There's no 'I' in Rocket
Clemens out and about with his teammates in the Bronx
NEW YORK -- For all the hoopla surrounding Roger Clemens' contentious contract, it's been the Rocket himself hushing his critics to a whisper.
Clemens has done it, mainly, by ignoring his option to head home for the week after dropping the Pirates in his season debut on Saturday. With five days between starts, Clemens easily could have buzzed back to Texas for the week, worked out in private and jetted back in time to open the Subway Series against the Mets on Friday.
Clemens could have, but he didn't. Instead, the 44-year-old chose to spend the time bonding with old friends and making some new ones, with a few of those legendary workouts also on the planner.
"I'm having the opportunity to visit with some of my teammates, young and old, that I haven't performed with here," Clemens said. "They're getting to know me a little bit and seeing my routine and what I'm about."
It's an opportunity some of them might have assumed they'd never get. The image of Clemens as a mercenary, a hired gun without any real emotional attachment, was strong leading up to the Rocket's launch in the Bronx.
And it's an image that, for now, he's starting to shed.
"It was fun watching [Chien-Ming] Wang pitching," Clemens said of his time in the dugout on Tuesday. "I've seen him on TV, but to see him live [was fun]. It's going to be fun to watch [Mike Mussina] go at it again, because we're going to obviously need him in a big way. So as each day goes by, it's fun for me to get a close look at everything that's going on."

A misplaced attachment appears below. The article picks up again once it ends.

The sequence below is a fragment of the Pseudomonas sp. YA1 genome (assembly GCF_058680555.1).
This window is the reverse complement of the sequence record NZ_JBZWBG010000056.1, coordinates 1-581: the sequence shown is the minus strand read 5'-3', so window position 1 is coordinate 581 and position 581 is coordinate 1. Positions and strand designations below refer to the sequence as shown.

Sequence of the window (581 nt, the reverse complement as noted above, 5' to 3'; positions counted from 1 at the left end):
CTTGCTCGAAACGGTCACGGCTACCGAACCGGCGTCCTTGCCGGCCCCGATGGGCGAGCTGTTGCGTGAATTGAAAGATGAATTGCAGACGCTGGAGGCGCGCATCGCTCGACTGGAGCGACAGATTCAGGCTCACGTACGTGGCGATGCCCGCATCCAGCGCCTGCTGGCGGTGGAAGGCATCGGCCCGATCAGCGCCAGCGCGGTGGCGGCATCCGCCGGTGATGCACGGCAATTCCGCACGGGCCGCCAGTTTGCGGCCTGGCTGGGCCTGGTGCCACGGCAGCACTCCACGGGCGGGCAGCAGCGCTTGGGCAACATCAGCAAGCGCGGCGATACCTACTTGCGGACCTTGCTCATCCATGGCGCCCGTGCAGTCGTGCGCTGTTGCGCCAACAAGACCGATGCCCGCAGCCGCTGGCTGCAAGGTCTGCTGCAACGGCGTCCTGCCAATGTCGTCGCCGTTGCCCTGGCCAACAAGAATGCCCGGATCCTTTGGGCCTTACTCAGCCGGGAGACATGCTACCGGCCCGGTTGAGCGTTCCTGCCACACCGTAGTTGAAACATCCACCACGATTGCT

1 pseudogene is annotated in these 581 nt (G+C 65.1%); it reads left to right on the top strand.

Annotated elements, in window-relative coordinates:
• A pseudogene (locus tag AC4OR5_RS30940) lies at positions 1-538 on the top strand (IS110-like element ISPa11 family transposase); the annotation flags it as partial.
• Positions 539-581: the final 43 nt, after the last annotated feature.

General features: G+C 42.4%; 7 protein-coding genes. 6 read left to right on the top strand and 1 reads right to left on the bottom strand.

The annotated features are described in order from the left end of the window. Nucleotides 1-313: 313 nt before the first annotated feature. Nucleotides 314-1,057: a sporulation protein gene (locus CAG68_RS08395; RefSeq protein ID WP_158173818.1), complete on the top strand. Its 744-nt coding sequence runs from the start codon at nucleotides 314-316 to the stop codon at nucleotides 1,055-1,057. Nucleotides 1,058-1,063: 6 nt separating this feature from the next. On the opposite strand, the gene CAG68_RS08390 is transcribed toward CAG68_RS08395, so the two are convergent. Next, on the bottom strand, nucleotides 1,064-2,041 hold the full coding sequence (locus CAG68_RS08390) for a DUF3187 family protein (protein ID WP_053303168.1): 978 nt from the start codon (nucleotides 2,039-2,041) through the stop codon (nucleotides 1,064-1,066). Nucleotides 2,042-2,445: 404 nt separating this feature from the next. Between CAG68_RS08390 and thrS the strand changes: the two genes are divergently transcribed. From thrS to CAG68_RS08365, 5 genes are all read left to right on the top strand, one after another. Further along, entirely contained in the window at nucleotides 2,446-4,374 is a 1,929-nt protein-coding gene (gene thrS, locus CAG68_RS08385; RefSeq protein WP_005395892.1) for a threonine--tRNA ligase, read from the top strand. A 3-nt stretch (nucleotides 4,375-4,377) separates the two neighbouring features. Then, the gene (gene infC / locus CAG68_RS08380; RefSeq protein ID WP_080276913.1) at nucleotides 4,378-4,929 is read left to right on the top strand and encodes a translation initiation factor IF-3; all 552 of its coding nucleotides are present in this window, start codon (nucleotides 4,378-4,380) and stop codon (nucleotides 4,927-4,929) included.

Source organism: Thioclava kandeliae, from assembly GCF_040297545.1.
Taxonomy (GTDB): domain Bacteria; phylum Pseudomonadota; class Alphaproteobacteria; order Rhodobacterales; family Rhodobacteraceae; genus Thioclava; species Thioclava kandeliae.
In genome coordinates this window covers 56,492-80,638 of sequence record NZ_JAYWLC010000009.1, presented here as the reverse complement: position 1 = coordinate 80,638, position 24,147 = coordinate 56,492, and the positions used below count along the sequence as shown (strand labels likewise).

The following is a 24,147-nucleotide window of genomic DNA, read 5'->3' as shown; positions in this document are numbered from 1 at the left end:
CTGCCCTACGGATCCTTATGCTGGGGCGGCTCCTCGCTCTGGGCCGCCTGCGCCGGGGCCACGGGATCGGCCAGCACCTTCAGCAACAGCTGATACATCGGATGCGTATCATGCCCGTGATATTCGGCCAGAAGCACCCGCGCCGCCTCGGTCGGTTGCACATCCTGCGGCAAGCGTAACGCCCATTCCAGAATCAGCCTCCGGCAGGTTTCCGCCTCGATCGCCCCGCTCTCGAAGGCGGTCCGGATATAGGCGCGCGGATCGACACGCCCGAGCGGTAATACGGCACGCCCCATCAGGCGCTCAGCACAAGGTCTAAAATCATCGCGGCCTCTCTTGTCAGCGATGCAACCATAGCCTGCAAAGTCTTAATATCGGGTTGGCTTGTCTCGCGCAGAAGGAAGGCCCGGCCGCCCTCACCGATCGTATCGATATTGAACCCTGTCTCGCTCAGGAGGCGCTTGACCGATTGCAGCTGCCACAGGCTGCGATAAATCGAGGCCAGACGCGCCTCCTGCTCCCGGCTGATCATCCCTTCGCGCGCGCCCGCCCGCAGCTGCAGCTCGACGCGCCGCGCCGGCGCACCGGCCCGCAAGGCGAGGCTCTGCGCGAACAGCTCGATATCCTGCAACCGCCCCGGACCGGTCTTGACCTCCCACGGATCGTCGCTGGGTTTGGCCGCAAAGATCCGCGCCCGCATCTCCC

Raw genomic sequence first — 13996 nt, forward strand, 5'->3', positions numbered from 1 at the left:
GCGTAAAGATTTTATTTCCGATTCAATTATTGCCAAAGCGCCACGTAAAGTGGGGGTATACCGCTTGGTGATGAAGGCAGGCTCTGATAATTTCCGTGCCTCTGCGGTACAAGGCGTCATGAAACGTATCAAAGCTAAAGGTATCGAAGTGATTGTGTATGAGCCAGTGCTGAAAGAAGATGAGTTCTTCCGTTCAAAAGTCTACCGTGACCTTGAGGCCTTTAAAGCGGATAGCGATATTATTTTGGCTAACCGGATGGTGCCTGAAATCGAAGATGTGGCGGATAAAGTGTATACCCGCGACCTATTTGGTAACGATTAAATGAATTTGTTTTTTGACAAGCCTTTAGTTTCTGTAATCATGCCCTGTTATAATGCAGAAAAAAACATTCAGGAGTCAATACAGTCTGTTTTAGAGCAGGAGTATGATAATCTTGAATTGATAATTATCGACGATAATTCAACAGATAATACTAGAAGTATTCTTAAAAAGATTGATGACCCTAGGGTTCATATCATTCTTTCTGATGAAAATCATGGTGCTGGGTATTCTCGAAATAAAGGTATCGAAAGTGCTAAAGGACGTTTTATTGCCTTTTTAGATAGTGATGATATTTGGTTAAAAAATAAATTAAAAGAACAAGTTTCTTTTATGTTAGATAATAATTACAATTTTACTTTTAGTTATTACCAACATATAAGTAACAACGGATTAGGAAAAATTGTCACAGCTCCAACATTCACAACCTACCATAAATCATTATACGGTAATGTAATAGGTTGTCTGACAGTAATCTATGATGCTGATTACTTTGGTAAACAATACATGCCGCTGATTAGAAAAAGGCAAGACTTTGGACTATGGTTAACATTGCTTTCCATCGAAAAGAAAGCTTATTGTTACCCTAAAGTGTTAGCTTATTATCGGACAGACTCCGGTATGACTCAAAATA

And also for his teammates to get a close look at him. Wang, in particular, relished the opportunity, bumping into his childhood idol in the tunnels of Yankee Stadium.
"I think he was a little surprised when we crossed paths," Clemens said. "I told him I enjoyed watching him work, and he was pretty impressive. He seemed to get stronger as he went. I told him it was great to be young."
Perhaps the old Clemens will soon surface -- the Clemens whose me-first reputation drew some grumbles about that contract clause in the first place. And there's no doubt that Clemens will eventually use that luxury. Had the Yankees been on the road this week, Clemens very well may not have followed, choosing instead to return home to the comforts of Texas.
But perhaps his reputation slides a little more toward fiction as Clemens reaches his mid-40s. He's settled now in New York, recently finalizing a place to live for the season and bubbling that "it's all coming together."
Don't expect, by any means, this new clubhouse presence to become the norm. But don't expect it to become a rare occurrence, either, as Clemens renews his baseball vows in the Bronx.
The one thing about Clemens that can't be questioned is his innate passion to win.
"I still love what I do," Clemens said. "I wouldn't have chosen to come back here and everything that goes along with it if we didn't expect to win. There's a lot of expectations here to do that, and either you like it or you don't."
Anthony DiComo is an associate reporter for MLB.com. This story was not subject to the approval of Major League Baseball or its clubs.